There are billions of nucleotides in the human genome, and researchers once thought that there could be as many as 100,000 protein-coding genes encoded within the human genome. One of the main goals of the Human Genome Project was to identify protein-coding genes in the genomic sequence. When the vast majority of the sequence was completed around 2003, however, there seemed to be only about 20,000 protein-coding genes, which only occupy about two percent of the human genome. Since then, we've learned that there are other sequences with important functions that do not code for protein, like regulatory RNA sequences. Now researchers have suggested that there are 7,200 gene segments in the human genome that may potentially be used to generate new proteins. This work has been reported in Nature Biotechnology.
Many short sequences of DNA called open reading frames (ORFs) have been found in the genome. There has been evidence that some of these ORFs are transcribed, and many have biological functions, but few are included in reference databases, and they have remained relatively obscure.
Researchers are seeking to put these ORFs into those reference materials so that more researchers can find them if the sequences are relevant to their work. Scientists often compare sequences in their research to reference databases to learn more about those sequences or genes, such as whether they appear in other species, or whether they carry mutations.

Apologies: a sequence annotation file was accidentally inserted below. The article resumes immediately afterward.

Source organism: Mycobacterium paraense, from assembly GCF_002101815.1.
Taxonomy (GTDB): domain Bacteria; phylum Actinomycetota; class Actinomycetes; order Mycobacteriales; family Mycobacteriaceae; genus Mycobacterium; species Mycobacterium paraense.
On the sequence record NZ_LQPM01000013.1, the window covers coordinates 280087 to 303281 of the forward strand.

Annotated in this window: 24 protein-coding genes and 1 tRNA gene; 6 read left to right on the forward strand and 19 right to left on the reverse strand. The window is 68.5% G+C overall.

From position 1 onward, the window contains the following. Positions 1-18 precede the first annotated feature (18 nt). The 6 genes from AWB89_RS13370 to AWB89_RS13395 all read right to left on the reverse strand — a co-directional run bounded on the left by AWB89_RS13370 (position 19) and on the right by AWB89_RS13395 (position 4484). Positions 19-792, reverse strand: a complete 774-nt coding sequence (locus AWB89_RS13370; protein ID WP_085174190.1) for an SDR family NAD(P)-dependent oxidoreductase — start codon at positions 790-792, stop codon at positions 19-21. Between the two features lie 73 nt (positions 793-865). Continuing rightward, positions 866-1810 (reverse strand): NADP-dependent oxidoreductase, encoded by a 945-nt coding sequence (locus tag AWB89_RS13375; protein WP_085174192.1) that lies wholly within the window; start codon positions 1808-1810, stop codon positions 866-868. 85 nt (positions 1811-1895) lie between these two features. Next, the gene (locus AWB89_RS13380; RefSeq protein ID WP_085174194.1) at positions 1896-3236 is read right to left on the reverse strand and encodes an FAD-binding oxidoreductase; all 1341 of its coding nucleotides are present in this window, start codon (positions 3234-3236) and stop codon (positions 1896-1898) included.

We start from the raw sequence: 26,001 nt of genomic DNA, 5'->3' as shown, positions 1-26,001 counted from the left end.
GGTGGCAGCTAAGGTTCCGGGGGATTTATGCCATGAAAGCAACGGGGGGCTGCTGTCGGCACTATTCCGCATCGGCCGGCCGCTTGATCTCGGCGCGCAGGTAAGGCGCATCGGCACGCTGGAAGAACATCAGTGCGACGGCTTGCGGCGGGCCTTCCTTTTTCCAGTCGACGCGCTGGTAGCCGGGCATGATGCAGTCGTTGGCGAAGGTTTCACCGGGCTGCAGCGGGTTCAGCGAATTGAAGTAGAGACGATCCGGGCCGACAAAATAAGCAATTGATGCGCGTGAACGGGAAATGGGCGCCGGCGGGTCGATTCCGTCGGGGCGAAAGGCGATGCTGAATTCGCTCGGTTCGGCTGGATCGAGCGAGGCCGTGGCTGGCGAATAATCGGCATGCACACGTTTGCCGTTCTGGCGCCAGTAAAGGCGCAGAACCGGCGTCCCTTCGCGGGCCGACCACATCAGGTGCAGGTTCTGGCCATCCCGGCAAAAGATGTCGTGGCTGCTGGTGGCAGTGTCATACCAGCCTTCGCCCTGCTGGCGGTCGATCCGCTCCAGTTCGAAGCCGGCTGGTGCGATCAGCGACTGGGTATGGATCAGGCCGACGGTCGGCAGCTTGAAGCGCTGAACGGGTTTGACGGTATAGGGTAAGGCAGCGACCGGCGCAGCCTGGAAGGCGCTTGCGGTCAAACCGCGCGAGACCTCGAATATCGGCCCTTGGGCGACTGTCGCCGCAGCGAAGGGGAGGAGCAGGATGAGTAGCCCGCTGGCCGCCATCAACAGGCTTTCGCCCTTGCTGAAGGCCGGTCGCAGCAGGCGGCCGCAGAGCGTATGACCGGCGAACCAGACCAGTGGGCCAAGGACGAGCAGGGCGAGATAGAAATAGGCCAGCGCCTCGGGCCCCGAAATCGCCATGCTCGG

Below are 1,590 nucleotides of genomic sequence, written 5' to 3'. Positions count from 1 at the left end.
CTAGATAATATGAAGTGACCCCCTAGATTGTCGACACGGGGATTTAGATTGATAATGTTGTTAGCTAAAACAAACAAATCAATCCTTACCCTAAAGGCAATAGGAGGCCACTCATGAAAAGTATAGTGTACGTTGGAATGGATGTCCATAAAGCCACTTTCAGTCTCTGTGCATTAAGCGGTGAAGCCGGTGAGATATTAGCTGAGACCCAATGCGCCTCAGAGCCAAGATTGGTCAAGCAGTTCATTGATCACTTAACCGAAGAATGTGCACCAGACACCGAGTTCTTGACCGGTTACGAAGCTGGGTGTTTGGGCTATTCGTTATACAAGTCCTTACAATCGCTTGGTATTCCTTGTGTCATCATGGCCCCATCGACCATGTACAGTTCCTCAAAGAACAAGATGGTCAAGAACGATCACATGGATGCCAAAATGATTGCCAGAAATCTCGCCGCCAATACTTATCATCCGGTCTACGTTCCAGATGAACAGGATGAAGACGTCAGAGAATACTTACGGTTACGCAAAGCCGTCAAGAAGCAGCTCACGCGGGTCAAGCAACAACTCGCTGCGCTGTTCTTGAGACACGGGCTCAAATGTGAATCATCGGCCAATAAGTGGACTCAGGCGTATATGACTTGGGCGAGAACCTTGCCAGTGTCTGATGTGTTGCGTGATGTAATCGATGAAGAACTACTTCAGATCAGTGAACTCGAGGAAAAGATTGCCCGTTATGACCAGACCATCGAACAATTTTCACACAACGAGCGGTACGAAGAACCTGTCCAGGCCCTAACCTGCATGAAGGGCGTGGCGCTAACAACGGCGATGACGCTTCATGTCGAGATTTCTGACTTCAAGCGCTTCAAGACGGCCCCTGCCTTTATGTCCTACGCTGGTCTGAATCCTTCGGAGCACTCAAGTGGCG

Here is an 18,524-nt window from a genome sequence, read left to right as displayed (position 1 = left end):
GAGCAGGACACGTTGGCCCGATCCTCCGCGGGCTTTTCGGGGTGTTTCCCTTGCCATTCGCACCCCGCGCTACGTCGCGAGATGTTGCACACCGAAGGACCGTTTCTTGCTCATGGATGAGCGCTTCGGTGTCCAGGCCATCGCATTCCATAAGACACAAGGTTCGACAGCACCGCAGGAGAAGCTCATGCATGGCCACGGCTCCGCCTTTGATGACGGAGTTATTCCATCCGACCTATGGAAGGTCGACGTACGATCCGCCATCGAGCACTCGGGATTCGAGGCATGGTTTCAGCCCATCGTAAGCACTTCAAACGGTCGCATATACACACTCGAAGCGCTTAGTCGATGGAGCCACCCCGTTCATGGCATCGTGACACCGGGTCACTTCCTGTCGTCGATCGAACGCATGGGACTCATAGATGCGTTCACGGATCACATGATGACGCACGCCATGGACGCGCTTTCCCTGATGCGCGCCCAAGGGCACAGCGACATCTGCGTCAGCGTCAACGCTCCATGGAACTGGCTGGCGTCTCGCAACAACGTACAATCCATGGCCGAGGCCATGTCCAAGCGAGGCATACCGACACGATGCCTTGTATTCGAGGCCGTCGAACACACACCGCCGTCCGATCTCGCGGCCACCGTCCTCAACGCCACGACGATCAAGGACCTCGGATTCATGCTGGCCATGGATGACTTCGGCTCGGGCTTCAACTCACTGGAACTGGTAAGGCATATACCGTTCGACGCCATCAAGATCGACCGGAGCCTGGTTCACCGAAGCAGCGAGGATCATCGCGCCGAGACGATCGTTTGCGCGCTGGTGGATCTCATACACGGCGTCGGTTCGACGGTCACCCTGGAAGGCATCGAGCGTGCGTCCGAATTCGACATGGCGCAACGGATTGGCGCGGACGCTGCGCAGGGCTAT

ORFs that interact with parts of the ribosome, an organelle that generates proteins from mRNA, were first assembled into a standardized catalog, even though much of the data was obtained from different labs in various ways.
The study authors wanted to answer some fundamental questions as well, such as exactly what constitutes a gene or protein, and whether ribosomes only generate proteins, or if ribosomes can also make other types of molecules. Now, they have suggested that reference databases for the human genome should be revised. Ensembl-GENCODE is integrating the new ORF catalog, and others such as UniProt and HGNC are supporting the effort.
"It's tremendously exciting to enable the research community with our new catalog," said Dr. Sebastiaan van Heesch, a group leader at the Princess Máxima Center for pediatric oncology. "It's too soon to say whether all of the unexplored sections of DNA truly represent proteins, but we can clearly see that something unexplored is happening across the human genome and that the world should be paying attention."
"For too long, the scientific community has been mostly left in the dark about these ORFs," said Jonathan Mudge of the European Bioinformatics Institute (EMBL-EBI). "We're very proud that our work will be able to let researchers across the world start to study them. This is the point at which they enter the mainstream of genomic and medical science, an effort which we expect to have wide-ranging ripple effects."